A QUARTER-finalist at Wimbledon last year where his victims included then-world No.1 Rafael Nadal, Aussie teenager Nick Kyrgios faces an uncertain future after his elbow problem flared again in the straight-sets loss to Andy Murray in the third round of the French Open.
Clearly hampered by the injury, which saw him withdraw from the recent Nice Open, Kyrgios (pictured) dropped serve seven times and needed a medical time-out during the "heartbreaking" loss to Murray.
"I have done so much and it's pretty heartbreaking going out there and something like that holding you back," Kyrgios said.
"I don't know what I have to do at the moment, but I will do everything I can obviously to get ready for Wimbledon. That's the next big one. I think that's my best chance to win a grand slam."
The 20-year-old was expected to play grasscourt tournaments in the Netherlands and at Queens in the lead-up to Wimbledon, but those plans are now in serious doubt.
Kyrgios, whose path to the third round at Roland Garros was aided by a second-round walkover, had his arm heavily strapped during the time-out he took after losing the second set to the Scot.
The world No.30 was still clearly agitated, at one stage telling the support group in his box: "I can't serve".
"When the main part of your game - it's won me matches before, it's pretty much my main strength and it's not there - it's tough to play," he told reporters after the loss.
Kyrgios is seen as a key member of Australia's Davis Cup squad for its crucial tie against Kazakhstan in Darwin next month, where the loser will drop out of the World Group next year.
He missed the first-round tie against the Czech Republic in Ostrava in February due to a back problem.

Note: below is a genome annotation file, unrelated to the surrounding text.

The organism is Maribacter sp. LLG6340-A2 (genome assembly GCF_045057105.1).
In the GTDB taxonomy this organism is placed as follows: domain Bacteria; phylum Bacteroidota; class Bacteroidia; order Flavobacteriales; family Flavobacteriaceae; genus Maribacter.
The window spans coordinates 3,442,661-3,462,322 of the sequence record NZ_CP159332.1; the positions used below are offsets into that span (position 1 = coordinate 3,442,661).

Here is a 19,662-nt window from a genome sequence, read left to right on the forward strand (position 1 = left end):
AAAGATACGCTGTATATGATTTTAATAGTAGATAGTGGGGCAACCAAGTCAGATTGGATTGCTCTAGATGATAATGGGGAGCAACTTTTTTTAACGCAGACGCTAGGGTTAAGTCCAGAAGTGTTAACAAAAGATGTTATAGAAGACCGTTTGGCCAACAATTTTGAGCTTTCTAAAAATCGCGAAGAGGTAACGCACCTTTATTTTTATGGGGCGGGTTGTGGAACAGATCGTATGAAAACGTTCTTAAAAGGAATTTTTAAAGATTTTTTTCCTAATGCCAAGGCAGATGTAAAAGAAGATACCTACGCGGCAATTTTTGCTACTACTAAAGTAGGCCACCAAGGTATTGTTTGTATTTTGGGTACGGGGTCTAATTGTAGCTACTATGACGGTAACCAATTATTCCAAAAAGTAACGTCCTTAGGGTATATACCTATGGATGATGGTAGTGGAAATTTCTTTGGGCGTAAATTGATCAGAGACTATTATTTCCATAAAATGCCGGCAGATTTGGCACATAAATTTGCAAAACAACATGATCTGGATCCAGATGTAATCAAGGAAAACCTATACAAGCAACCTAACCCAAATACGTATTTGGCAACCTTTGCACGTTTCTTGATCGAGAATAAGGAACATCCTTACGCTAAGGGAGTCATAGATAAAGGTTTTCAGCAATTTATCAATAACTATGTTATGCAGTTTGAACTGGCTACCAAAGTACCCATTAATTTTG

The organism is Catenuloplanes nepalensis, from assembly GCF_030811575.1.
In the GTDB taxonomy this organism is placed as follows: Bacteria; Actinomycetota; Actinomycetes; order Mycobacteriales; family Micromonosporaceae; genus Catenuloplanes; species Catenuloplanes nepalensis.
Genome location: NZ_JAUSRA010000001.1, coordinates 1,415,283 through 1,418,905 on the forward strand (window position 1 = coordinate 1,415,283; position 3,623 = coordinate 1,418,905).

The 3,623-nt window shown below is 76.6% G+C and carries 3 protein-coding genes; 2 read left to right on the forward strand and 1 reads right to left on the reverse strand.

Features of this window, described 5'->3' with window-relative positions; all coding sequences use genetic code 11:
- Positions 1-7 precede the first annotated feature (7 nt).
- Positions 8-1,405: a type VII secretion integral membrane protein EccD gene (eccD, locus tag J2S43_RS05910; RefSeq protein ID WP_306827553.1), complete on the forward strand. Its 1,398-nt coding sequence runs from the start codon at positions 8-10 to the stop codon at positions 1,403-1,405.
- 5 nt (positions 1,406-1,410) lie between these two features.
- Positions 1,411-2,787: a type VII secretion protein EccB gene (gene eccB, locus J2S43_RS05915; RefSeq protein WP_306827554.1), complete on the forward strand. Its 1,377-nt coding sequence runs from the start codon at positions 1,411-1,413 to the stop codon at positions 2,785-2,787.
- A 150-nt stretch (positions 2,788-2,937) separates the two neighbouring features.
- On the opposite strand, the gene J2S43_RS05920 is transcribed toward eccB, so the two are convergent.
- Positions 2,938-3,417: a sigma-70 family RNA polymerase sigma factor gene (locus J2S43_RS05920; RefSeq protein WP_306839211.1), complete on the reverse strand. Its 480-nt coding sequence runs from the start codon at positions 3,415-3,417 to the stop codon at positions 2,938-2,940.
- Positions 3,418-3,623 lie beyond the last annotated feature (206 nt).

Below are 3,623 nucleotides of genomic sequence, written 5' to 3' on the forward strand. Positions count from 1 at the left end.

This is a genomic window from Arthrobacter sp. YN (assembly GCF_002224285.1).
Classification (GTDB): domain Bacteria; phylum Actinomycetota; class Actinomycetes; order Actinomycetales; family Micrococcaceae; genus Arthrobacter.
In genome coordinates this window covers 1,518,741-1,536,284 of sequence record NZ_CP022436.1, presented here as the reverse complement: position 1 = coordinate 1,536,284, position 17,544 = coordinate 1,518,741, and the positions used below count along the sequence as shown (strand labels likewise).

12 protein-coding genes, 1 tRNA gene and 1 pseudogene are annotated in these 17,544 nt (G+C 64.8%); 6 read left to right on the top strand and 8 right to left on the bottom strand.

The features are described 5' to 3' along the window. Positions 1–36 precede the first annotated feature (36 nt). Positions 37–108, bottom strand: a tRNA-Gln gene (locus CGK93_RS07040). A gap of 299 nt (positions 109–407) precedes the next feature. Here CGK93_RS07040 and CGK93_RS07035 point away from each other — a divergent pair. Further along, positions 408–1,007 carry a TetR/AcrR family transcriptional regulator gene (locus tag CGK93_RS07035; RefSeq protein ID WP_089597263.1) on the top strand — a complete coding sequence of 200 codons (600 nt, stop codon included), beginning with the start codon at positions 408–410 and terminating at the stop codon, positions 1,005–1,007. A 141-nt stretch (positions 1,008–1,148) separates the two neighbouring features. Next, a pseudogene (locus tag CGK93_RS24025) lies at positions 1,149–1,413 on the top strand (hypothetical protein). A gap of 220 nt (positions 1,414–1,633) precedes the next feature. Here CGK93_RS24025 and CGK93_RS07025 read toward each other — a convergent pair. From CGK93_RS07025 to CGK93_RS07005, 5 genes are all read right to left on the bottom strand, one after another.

Meanwhile, fellow Aussie Thanasi Kokkinakis followed Kyrgios out of Paris, but not before serving notice of his considerable potential in the 6-4 6-4 6-4 loss to world No.1 Novak Djokovic.
Playing on a wildcard, the 19-year-old, who came from two sets down to beat countryman Bernard Tomic in the second round, drew high praise from the Serb.
"Tennis needs players like Thanasi, who is a teenager, but still able to come out on centre court and play with courage and play with power and belief," Djokovic said.
The No.1 seed, chasing his first French Open title, will meet local hope Richard Gasquet in the fourth round.
Victory in that encounter would put Djokovic on course for a quarter-final clash with nine-time champion Rafael Nadal.
Hampered by injury since winning the event last year, the Spaniard showed he was close to his best by dismantling Russian Andrey Kuznetsov 6-1 6-3 6-2 to take his Roland Garros record to 69-1.
- APN SPORTS BUREAU
Update your news preferences and get the latest news delivered to your inbox.